To achieve revenue neutrality, PFM built into its recommended model annual retail and wholesale license fees that are at least four times higher than neighboring states; and per gallon taxes six to 21 times those of neighboring states on wine and up to five times higher on spirits.

High taxes and annual fees, however, will drive up prices, reducing sales and profits and leading more Pennsylvania customers to shop in neighboring states. Lower sales and profits will also make businesses unwilling to pay high upfront fees for licenses to distribute wine and spirits. To achieve decent estimated profits from its models despite high taxes and fees, PFM assumed implausibly low operating costs. It justified these assumptions using confidential data that cannot be scrutinized. Zullo shows that PFM’s assumptions are at odds with published data.

The PFM study was likely on target when it indicated that rural consumers would see higher prices, less product choice, and less access to wine and spirits as a result of privatization. This is partly because of a proposed shift to taxing wine and spirits based on volume rather than price. This shift hits lower-cost products sold in rural areas hard: for example, a customer would pay twice as much tax on a two-liter bottle of wine that costs $7.50 as on a $15 one-liter bottle of premium wine. Today consumers pay half as much tax on the cheaper but larger bottle of wine.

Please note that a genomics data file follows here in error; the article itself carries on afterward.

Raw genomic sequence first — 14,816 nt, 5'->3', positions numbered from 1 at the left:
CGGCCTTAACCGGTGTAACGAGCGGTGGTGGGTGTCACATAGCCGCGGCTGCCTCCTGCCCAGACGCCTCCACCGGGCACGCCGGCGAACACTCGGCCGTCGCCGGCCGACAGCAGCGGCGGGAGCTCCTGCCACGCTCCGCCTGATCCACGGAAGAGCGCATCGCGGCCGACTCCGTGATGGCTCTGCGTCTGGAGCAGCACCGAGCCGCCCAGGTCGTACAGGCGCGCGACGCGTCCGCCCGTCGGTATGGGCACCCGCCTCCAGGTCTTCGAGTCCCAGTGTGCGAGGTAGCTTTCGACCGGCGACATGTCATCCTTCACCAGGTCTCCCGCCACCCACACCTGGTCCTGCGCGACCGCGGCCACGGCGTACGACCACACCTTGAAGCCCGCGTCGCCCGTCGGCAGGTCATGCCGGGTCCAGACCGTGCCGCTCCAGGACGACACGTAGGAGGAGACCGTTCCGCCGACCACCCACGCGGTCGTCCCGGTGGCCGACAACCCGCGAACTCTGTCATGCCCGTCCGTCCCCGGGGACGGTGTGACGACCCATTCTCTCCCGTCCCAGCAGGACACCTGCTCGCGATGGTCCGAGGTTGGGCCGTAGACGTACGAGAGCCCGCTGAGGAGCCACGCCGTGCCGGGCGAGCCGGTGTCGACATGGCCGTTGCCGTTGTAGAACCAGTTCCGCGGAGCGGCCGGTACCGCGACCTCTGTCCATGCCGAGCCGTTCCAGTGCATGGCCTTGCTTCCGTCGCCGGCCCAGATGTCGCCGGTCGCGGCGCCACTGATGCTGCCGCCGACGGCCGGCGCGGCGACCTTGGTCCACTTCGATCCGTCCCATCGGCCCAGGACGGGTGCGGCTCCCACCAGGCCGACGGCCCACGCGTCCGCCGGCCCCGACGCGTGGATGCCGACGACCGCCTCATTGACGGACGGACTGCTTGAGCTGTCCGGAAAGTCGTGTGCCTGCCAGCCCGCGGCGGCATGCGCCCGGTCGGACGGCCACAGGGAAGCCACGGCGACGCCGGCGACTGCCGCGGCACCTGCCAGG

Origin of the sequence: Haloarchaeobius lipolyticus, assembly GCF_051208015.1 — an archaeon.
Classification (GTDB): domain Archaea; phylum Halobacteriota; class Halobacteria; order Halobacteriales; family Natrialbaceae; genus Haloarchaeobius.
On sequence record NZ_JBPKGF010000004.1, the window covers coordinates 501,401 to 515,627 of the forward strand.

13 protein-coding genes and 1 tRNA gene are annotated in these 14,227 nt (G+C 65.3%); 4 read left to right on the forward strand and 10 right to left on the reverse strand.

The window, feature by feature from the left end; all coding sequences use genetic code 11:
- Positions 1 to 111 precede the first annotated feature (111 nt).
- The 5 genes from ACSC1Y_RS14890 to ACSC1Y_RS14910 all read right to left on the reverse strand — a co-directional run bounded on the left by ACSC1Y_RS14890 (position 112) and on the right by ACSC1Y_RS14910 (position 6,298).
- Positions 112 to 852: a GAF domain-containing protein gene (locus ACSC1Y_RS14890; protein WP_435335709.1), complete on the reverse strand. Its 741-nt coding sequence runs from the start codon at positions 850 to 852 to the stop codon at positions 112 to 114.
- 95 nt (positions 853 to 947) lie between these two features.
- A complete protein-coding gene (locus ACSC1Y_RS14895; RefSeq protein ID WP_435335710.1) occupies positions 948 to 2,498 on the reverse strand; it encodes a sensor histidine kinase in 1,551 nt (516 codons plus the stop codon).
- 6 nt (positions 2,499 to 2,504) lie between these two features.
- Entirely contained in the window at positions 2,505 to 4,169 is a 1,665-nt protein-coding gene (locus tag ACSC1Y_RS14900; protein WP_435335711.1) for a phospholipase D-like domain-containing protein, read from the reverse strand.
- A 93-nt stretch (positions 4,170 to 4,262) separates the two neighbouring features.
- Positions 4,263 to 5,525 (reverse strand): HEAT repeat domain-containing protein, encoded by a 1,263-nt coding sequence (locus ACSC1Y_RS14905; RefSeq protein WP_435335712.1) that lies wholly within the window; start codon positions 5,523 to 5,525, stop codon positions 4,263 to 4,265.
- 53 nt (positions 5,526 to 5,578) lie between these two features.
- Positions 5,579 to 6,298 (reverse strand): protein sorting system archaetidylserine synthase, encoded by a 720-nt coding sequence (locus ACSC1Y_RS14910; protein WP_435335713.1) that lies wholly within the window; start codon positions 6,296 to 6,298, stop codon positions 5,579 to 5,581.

While the PFM privatization scenarios are no longer the focus of legislative discussion, it is important to understand the flaws in the PFM study because they drive home a more general point: privatizing state and local assets, including wine and spirits stores, is often a bad deal for taxpayers. In many cases, upfront revenues from the asset sale are more than offset by reduced annual revenues. Legislators are right to scrutinize proposed privatization deals with great care.

The Keystone Research Center is a nonprofit, nonpartisan research organization that promotes a more prosperous and equitable Pennsylvania economy.